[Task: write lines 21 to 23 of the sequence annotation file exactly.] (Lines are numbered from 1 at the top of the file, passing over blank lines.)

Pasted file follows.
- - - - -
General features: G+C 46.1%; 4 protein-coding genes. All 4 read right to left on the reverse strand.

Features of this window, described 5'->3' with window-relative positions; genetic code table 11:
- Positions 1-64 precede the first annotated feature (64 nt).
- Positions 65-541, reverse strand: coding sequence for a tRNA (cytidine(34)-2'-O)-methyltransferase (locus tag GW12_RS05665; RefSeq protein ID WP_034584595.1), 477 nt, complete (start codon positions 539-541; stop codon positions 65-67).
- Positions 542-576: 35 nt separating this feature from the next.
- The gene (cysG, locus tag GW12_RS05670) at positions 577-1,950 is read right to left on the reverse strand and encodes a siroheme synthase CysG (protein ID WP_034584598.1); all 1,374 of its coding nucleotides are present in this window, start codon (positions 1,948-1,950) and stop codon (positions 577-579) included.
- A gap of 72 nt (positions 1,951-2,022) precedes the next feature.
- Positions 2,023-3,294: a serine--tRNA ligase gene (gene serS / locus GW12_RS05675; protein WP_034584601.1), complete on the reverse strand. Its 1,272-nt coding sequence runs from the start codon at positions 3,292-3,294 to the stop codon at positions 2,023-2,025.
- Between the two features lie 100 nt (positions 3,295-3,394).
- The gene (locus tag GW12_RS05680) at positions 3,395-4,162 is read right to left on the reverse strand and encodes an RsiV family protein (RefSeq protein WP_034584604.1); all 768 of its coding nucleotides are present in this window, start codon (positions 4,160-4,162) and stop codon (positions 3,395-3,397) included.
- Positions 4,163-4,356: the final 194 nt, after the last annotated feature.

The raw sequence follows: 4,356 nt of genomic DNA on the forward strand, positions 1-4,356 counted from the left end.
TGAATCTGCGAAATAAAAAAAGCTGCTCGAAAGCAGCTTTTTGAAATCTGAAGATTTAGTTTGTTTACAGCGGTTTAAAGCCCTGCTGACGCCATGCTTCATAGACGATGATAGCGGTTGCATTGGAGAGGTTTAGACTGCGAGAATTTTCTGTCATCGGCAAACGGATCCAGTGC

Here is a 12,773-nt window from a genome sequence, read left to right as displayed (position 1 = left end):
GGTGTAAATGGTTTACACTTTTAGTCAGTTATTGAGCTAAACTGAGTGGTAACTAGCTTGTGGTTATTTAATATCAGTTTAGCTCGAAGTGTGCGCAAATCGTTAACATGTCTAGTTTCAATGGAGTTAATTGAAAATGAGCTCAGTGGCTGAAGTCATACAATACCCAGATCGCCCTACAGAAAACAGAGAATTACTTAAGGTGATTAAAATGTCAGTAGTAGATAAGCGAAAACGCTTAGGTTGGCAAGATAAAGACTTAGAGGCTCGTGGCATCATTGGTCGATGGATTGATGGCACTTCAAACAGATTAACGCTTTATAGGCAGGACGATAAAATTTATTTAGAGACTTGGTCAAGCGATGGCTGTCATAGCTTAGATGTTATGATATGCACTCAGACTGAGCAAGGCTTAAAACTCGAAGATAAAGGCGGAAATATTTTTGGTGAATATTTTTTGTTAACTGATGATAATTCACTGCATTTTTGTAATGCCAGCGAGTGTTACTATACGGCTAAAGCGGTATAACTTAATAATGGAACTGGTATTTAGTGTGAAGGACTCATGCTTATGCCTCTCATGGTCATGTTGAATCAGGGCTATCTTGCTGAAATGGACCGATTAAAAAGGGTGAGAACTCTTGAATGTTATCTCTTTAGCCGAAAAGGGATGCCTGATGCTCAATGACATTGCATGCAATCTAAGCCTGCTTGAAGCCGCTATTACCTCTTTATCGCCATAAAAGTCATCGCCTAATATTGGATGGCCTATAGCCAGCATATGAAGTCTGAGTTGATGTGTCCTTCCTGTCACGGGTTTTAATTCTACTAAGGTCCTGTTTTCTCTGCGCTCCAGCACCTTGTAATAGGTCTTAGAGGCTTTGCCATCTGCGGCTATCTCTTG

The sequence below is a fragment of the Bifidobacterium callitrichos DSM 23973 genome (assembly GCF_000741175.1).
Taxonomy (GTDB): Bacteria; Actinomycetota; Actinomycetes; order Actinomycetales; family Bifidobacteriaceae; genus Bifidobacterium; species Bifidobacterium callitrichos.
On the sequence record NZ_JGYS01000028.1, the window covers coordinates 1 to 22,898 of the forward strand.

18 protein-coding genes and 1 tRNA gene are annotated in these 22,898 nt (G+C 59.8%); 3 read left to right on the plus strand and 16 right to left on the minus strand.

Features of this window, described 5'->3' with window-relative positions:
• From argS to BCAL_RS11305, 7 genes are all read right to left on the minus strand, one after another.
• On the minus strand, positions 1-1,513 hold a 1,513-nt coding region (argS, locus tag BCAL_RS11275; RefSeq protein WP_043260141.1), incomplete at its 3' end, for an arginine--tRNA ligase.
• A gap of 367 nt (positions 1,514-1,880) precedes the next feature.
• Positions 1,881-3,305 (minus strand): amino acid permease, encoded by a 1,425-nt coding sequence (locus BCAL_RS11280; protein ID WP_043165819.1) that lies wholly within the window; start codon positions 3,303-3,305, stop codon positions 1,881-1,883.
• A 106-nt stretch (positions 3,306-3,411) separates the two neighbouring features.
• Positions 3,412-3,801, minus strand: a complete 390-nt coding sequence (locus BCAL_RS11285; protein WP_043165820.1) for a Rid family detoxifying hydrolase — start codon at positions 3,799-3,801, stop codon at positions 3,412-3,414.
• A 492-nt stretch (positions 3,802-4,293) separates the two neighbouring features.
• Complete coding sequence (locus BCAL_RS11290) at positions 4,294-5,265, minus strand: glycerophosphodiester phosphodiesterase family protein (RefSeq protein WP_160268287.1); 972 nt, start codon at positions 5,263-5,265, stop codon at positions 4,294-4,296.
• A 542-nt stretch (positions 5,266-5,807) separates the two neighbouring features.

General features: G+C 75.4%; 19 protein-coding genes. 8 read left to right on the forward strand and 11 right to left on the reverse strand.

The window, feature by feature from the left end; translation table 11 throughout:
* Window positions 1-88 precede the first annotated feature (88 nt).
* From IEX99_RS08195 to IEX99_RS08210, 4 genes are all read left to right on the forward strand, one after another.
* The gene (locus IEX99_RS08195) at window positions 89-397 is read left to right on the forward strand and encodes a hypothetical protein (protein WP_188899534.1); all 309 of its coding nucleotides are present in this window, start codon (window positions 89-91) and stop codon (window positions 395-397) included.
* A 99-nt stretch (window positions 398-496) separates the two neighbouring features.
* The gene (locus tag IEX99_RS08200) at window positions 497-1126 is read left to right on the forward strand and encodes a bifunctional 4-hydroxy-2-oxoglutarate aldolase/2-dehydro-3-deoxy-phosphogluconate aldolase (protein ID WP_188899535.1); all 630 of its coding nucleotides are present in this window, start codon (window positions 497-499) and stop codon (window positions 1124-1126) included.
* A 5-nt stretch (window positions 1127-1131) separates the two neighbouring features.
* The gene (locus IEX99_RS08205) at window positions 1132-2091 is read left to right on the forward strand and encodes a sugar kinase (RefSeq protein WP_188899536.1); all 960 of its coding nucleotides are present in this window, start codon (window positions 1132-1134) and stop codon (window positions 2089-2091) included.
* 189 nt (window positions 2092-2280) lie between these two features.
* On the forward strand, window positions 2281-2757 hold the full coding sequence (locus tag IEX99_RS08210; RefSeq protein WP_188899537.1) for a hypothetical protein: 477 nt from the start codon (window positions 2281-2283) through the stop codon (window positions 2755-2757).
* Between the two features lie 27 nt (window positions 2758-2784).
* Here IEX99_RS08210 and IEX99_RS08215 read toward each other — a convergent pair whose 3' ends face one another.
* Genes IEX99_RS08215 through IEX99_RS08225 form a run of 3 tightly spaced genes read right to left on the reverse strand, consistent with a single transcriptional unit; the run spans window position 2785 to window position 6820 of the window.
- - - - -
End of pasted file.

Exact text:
• From argS to BCAL_RS11305, 7 genes are all read right to left on the minus strand, one after another.
• On the minus strand, positions 1-1,513 hold a 1,513-nt coding region (argS, locus tag BCAL_RS11275; RefSeq protein WP_043260141.1), incomplete at its 3' end, for an arginine--tRNA ligase.
• A gap of 367 nt (positions 1,514-1,880) precedes the next feature.